Acer palaeorufinerve facts for kids
Quick facts for kidsAcer palaeorufinerve
Acer palaeorufinerve is an extinct maple species in the family Sapindaceae described from series of isolated fossil samaras and leaves. The species was described from Miocene to Pliocene aged fossils found in Japan and is known from Korean fossils and Miocene sediments exposed in the state of Alaska, USA. It is one of several extinct species placed in the living section Macrantha.
History and classification
Acer palaeorufinerve is represented by a group of fossil specimens from a number of different geologic formations. The first fossils described were recovered from the Pliocene Ningyo-toge Formation in the Tomata District of Japan. Fossils have subsequently been recovered from the Late Miocene Tatsumitoge Formation in the Tomata District and the Early Miocene Ito-o Formation in the Fukui Prefecture. Other fossils have been included in the species from North Korea and Kamchatka, Russia. A single isolated fossil fruit possibly belonging to A. palaeorufinerve is known from North America. The specimen was recovered from the latest Early to early Middle Miocene Seldovia Point flora in the Cook Inlet region of Alaska.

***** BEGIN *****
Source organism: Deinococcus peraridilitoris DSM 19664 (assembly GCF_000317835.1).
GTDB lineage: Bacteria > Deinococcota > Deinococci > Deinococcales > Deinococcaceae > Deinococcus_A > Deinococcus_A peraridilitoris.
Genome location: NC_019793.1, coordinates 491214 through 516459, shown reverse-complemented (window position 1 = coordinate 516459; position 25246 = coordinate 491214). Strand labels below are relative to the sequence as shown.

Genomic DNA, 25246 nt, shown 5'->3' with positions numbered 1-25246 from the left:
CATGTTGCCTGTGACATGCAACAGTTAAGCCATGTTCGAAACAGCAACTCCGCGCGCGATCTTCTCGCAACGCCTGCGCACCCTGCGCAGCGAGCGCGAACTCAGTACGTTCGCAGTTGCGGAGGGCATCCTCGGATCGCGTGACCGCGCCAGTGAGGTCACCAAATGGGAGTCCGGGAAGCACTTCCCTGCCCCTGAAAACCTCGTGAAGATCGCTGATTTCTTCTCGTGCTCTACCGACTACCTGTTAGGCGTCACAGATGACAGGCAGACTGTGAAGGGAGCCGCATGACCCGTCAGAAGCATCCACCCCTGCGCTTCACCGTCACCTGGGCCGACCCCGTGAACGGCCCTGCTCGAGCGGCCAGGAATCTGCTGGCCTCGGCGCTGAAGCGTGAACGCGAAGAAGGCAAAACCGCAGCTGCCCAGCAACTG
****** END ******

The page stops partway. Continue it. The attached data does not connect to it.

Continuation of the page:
Leaves of A. palaeorufinerve are simple in structure with a palmate actinodromous vein structure in which the primary veins originate at the base of the lamina and run out towards the margin. The leaves range between three and five-lobed with a length to width ratio of 1:2, giving an overall pentagonal outline. The leaves have three or five primary veins, and at least one specimen is estimated to have been 7.2 centimetres (2.8 in) long by 6.0 centimetres (2.4 in) wide in overall dimensions. The samaras of A. palaeorufinerve have a nutlet which is flattened asymmetrically and a high attachment angle. The morphology of A. palaeorufinerve suggests placement into the Acer section Macrantha. This is based on the overall leaf shape and long pointed shape of the lobe tips. The combination of morphological characters is noted to be most similar to leaves of the living maple species Acer rufinerve, commonly called the redvein or Honshū maple. The fossil species A. latahense from Washington state and Oregon is distinguishable from A. palaeorufinerve by the narrower medial lobe. Paleobotanists Jack A. Wolfe and Toshimasa Tanai suggest A latahense may be a descendant species of A. palaeorufinerve.
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